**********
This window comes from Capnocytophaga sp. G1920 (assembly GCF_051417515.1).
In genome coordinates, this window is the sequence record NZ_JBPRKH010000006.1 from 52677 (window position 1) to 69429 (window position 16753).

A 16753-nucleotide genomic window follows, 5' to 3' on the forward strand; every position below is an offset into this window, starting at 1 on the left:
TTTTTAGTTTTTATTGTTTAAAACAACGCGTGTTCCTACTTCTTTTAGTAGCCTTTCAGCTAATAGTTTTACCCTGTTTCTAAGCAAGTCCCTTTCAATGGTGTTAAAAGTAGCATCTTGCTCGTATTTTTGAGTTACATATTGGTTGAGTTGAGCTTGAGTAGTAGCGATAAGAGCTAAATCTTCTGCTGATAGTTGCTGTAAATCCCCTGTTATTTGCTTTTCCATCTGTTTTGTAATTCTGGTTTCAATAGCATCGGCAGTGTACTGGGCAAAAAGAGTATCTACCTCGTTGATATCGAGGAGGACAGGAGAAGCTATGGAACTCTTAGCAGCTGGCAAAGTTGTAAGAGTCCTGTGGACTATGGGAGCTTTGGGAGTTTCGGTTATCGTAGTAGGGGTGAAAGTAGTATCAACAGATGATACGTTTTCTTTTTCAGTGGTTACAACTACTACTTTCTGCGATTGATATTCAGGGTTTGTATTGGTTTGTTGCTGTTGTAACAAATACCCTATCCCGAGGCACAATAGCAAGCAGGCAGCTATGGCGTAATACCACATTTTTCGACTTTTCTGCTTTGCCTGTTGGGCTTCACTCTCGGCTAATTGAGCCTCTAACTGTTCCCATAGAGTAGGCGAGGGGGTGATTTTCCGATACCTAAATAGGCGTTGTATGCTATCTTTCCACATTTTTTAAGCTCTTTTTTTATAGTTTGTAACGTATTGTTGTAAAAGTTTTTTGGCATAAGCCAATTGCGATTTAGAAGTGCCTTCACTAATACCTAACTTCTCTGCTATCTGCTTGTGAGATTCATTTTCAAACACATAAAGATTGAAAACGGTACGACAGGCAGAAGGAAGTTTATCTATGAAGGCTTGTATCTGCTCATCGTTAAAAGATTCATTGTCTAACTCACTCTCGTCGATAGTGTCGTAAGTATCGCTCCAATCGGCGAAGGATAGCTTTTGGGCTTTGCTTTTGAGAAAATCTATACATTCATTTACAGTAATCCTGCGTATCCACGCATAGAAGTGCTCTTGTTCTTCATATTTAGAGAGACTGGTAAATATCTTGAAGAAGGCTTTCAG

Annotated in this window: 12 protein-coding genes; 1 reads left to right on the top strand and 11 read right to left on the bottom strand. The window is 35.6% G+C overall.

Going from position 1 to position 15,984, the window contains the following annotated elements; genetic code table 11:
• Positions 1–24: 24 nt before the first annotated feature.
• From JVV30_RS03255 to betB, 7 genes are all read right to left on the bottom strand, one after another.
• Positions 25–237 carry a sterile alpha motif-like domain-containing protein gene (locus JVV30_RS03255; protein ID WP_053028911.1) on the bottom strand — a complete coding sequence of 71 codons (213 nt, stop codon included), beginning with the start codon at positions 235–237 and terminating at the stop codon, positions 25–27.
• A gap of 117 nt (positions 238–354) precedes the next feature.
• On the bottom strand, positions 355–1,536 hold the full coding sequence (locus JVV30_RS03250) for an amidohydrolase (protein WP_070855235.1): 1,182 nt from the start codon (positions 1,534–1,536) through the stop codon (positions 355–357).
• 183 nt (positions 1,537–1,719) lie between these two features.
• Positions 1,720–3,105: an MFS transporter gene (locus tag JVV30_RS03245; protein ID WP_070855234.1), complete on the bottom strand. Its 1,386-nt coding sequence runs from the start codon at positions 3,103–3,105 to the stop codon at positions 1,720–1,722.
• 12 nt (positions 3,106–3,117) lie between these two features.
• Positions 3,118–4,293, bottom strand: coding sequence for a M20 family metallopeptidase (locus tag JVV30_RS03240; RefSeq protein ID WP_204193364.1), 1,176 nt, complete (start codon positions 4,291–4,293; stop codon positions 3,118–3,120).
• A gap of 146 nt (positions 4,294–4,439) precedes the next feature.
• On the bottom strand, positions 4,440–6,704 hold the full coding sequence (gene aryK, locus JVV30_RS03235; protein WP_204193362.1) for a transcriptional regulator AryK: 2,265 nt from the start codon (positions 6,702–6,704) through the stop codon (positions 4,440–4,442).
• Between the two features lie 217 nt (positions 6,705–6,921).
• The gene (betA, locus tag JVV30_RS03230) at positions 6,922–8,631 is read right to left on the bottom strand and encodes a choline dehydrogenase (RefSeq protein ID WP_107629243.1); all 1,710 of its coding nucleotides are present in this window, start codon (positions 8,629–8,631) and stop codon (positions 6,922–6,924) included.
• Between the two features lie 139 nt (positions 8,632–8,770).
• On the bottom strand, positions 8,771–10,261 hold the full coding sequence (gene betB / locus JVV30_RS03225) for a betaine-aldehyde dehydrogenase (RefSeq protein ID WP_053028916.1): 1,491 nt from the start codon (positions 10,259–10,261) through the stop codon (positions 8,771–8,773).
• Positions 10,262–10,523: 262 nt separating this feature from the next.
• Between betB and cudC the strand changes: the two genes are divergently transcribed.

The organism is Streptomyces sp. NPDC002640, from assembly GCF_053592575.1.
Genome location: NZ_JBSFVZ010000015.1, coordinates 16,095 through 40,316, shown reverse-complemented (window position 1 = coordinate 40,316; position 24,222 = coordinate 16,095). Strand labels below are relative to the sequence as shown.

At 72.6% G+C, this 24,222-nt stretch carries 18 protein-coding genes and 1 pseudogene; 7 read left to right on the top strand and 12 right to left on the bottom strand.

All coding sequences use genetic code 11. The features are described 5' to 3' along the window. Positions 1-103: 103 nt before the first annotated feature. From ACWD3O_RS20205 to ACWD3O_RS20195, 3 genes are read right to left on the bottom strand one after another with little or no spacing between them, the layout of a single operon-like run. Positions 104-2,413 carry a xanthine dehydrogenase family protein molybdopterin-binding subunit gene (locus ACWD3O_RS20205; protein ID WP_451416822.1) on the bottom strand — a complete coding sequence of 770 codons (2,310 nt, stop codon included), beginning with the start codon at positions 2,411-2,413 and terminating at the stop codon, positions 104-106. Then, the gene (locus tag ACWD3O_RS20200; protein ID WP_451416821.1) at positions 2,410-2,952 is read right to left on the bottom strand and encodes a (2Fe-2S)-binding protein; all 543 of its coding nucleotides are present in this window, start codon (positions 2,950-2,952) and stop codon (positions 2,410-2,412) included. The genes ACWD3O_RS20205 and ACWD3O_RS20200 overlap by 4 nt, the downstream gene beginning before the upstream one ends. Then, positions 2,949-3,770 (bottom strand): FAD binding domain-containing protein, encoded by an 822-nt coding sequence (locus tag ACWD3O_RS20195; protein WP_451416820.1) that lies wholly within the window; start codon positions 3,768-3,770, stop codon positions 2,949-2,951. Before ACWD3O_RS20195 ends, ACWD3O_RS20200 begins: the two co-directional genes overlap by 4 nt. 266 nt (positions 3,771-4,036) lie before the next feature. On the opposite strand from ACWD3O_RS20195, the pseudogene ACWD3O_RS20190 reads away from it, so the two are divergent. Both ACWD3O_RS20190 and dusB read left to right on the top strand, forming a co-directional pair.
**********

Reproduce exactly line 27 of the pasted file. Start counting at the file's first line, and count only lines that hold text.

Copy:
All coding sequences use genetic code 11. The features are described 5' to 3' along the window. Positions 1-103: 103 nt before the first annotated feature. From ACWD3O_RS20205 to ACWD3O_RS20195, 3 genes are read right to left on the bottom strand one after another with little or no spacing between them, the layout of a single operon-like run. Positions 104-2,413 carry a xanthine dehydrogenase family protein molybdopterin-binding subunit gene (locus ACWD3O_RS20205; protein ID WP_451416822.1) on the bottom strand — a complete coding sequence of 770 codons (2,310 nt, stop codon included), beginning with the start codon at positions 2,411-2,413 and terminating at the stop codon, positions 104-106. Then, the gene (locus tag ACWD3O_RS20200; protein ID WP_451416821.1) at positions 2,410-2,952 is read right to left on the bottom strand and encodes a (2Fe-2S)-binding protein; all 543 of its coding nucleotides are present in this window, start codon (positions 2,950-2,952) and stop codon (positions 2,410-2,412) included. The genes ACWD3O_RS20205 and ACWD3O_RS20200 overlap by 4 nt, the downstream gene beginning before the upstream one ends. Then, positions 2,949-3,770 (bottom strand): FAD binding domain-containing protein, encoded by an 822-nt coding sequence (locus tag ACWD3O_RS20195; protein WP_451416820.1) that lies wholly within the window; start codon positions 3,768-3,770, stop codon positions 2,949-2,951. Before ACWD3O_RS20195 ends, ACWD3O_RS20200 begins: the two co-directional genes overlap by 4 nt. 266 nt (positions 3,771-4,036) lie before the next feature. On the opposite strand from ACWD3O_RS20195, the pseudogene ACWD3O_RS20190 reads away from it, so the two are divergent. Both ACWD3O_RS20190 and dusB read left to right on the top strand, forming a co-directional pair.